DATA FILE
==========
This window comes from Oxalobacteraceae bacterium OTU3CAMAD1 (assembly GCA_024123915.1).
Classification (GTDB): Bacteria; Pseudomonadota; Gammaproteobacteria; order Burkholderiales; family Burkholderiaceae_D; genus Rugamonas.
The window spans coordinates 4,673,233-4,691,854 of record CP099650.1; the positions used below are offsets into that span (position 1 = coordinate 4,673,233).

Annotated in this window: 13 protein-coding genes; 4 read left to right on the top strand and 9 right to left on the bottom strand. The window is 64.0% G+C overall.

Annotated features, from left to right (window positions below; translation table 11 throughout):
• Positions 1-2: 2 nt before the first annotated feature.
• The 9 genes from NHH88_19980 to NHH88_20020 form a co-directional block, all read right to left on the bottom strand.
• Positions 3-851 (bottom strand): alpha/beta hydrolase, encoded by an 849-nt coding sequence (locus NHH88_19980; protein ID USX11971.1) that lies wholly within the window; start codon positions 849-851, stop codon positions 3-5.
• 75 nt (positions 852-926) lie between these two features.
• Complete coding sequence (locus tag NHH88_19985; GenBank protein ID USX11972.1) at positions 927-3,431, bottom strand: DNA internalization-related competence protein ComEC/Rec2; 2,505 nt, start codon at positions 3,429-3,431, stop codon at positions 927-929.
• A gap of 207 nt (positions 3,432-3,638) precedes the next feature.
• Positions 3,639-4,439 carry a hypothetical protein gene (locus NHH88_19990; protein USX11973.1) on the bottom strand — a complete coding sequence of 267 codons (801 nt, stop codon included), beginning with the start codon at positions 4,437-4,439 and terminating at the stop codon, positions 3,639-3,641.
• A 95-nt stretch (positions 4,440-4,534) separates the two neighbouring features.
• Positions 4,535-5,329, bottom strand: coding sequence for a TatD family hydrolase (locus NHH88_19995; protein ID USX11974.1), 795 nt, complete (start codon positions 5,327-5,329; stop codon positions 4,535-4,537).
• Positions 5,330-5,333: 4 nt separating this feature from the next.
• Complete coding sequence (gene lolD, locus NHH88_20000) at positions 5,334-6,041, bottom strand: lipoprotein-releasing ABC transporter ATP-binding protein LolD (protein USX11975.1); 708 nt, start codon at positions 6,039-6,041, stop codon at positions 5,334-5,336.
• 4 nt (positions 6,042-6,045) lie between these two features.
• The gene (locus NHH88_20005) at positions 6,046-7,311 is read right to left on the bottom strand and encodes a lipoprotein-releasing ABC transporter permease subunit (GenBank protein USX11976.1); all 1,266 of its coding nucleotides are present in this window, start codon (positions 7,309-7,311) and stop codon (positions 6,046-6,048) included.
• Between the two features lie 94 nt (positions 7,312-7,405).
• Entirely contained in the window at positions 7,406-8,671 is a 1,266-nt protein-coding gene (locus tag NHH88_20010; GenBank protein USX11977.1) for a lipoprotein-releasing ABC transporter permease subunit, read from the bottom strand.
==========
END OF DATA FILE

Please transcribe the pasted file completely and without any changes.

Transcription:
This window comes from Oxalobacteraceae bacterium OTU3CAMAD1 (assembly GCA_024123915.1).
Classification (GTDB): Bacteria; Pseudomonadota; Gammaproteobacteria; order Burkholderiales; family Burkholderiaceae_D; genus Rugamonas.
The window spans coordinates 4,673,233-4,691,854 of record CP099650.1; the positions used below are offsets into that span (position 1 = coordinate 4,673,233).

Annotated in this window: 13 protein-coding genes; 4 read left to right on the top strand and 9 right to left on the bottom strand. The window is 64.0% G+C overall.

Annotated features, from left to right (window positions below; translation table 11 throughout):
• Positions 1-2: 2 nt before the first annotated feature.
• The 9 genes from NHH88_19980 to NHH88_20020 form a co-directional block, all read right to left on the bottom strand.
• Positions 3-851 (bottom strand): alpha/beta hydrolase, encoded by an 849-nt coding sequence (locus NHH88_19980; protein ID USX11971.1) that lies wholly within the window; start codon positions 849-851, stop codon positions 3-5.
• 75 nt (positions 852-926) lie between these two features.
• Complete coding sequence (locus tag NHH88_19985; GenBank protein ID USX11972.1) at positions 927-3,431, bottom strand: DNA internalization-related competence protein ComEC/Rec2; 2,505 nt, start codon at positions 3,429-3,431, stop codon at positions 927-929.
• A gap of 207 nt (positions 3,432-3,638) precedes the next feature.
• Positions 3,639-4,439 carry a hypothetical protein gene (locus NHH88_19990; protein USX11973.1) on the bottom strand — a complete coding sequence of 267 codons (801 nt, stop codon included), beginning with the start codon at positions 4,437-4,439 and terminating at the stop codon, positions 3,639-3,641.
• A 95-nt stretch (positions 4,440-4,534) separates the two neighbouring features.
• Positions 4,535-5,329, bottom strand: coding sequence for a TatD family hydrolase (locus NHH88_19995; protein ID USX11974.1), 795 nt, complete (start codon positions 5,327-5,329; stop codon positions 4,535-4,537).
• Positions 5,330-5,333: 4 nt separating this feature from the next.
• Complete coding sequence (gene lolD, locus NHH88_20000) at positions 5,334-6,041, bottom strand: lipoprotein-releasing ABC transporter ATP-binding protein LolD (protein USX11975.1); 708 nt, start codon at positions 6,039-6,041, stop codon at positions 5,334-5,336.
• 4 nt (positions 6,042-6,045) lie between these two features.
• The gene (locus NHH88_20005) at positions 6,046-7,311 is read right to left on the bottom strand and encodes a lipoprotein-releasing ABC transporter permease subunit (GenBank protein USX11976.1); all 1,266 of its coding nucleotides are present in this window, start codon (positions 7,309-7,311) and stop codon (positions 6,046-6,048) included.
• Between the two features lie 94 nt (positions 7,312-7,405).
• Entirely contained in the window at positions 7,406-8,671 is a 1,266-nt protein-coding gene (locus tag NHH88_20010; GenBank protein USX11977.1) for a lipoprotein-releasing ABC transporter permease subunit, read from the bottom strand.